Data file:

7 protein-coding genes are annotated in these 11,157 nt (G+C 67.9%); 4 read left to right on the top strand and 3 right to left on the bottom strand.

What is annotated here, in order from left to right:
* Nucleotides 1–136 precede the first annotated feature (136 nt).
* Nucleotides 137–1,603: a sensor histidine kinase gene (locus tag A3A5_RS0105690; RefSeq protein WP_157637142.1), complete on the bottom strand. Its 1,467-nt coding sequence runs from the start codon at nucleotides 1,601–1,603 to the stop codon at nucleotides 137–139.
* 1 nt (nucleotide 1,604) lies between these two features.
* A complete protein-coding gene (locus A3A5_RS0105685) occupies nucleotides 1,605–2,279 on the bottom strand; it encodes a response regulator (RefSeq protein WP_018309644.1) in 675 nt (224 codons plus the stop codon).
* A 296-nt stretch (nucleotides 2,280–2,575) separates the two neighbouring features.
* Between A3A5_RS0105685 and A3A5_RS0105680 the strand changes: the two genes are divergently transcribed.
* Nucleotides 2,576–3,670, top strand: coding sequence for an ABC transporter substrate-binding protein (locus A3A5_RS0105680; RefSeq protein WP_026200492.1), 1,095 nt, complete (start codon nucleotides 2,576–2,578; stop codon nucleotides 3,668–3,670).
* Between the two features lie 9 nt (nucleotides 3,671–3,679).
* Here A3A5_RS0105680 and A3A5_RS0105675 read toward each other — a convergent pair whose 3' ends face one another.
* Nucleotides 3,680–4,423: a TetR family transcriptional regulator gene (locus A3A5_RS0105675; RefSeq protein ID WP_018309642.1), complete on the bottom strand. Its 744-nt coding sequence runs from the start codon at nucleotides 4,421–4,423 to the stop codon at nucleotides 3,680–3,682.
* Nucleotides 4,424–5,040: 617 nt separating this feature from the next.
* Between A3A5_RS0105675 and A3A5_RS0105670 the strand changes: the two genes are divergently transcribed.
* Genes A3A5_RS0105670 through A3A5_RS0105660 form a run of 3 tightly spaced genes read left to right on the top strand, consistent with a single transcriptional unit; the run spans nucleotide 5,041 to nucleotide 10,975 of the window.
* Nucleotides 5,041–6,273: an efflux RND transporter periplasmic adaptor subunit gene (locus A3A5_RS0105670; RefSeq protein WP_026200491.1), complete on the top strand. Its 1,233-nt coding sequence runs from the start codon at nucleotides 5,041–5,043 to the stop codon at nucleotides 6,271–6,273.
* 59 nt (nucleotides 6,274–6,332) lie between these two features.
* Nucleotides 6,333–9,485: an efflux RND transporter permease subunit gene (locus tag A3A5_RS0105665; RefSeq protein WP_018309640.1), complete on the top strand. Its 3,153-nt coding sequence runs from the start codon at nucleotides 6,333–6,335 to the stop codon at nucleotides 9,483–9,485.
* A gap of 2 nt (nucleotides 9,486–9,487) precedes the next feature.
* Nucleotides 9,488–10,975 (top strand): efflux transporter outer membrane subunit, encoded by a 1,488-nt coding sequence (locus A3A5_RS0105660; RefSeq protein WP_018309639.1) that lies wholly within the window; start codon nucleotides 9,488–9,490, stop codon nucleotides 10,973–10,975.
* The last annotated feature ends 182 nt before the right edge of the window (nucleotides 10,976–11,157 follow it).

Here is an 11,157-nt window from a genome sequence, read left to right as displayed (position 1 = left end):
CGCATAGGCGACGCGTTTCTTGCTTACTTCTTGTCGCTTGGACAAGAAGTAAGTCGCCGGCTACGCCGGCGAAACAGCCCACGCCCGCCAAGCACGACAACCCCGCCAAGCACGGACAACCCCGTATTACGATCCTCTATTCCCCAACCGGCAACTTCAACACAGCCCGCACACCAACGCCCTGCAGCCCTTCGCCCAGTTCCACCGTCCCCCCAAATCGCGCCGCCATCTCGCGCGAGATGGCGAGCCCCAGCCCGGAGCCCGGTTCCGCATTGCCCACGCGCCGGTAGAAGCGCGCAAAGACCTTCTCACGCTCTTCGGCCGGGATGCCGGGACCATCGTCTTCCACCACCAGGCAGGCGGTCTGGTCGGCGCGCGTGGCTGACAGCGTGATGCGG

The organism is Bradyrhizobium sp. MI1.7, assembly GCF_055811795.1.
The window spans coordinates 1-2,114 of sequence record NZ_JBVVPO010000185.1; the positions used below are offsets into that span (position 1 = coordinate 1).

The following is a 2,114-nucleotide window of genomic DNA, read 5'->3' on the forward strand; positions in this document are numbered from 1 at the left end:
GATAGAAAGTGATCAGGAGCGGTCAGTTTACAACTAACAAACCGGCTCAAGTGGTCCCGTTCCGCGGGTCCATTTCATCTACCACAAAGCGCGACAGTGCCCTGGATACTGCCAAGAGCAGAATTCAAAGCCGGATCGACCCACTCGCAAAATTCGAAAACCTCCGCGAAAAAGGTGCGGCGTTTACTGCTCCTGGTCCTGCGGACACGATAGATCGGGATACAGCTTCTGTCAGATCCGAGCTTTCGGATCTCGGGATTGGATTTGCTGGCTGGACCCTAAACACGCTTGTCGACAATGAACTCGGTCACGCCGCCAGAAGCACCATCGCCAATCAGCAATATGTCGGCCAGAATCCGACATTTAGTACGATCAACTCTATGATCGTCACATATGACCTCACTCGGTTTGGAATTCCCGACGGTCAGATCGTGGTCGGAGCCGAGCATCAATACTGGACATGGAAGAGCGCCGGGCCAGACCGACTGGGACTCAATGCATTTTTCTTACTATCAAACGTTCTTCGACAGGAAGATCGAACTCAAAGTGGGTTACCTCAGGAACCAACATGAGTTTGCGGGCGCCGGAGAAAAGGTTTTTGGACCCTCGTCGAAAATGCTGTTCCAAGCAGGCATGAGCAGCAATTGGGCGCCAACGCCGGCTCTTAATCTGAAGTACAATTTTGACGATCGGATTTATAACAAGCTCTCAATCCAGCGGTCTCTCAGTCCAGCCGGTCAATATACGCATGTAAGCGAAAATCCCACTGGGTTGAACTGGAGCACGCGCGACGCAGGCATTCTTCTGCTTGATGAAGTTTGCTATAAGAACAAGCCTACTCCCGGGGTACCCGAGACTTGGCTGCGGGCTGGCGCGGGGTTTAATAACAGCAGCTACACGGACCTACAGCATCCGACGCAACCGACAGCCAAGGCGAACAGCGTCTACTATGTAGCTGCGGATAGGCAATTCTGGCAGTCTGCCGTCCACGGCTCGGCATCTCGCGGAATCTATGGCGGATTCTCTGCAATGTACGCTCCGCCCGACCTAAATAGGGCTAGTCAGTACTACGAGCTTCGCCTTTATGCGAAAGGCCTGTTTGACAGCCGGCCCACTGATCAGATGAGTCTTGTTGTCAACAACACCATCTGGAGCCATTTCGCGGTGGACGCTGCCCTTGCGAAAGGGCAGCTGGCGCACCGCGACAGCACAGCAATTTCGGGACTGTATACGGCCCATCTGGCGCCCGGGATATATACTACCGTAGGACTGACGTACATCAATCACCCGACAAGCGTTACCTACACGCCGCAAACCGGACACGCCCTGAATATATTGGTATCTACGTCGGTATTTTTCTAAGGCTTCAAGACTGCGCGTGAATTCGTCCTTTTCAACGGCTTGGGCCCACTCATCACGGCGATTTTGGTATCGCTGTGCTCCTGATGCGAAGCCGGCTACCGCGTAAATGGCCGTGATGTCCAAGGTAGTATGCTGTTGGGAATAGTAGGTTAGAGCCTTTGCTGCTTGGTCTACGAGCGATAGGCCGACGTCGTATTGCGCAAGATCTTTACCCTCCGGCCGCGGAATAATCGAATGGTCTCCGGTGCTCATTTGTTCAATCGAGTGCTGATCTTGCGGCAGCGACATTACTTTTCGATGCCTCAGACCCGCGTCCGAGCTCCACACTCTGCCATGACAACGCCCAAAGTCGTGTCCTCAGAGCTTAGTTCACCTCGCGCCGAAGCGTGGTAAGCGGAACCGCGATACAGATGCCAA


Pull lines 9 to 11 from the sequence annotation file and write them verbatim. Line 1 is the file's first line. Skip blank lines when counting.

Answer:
* Nucleotides 2,576–3,670, top strand: coding sequence for an ABC transporter substrate-binding protein (locus A3A5_RS0105680; RefSeq protein WP_026200492.1), 1,095 nt, complete (start codon nucleotides 2,576–2,578; stop codon nucleotides 3,668–3,670).
* Between the two features lie 9 nt (nucleotides 3,671–3,679).
* Here A3A5_RS0105680 and A3A5_RS0105675 read toward each other — a convergent pair whose 3' ends face one another.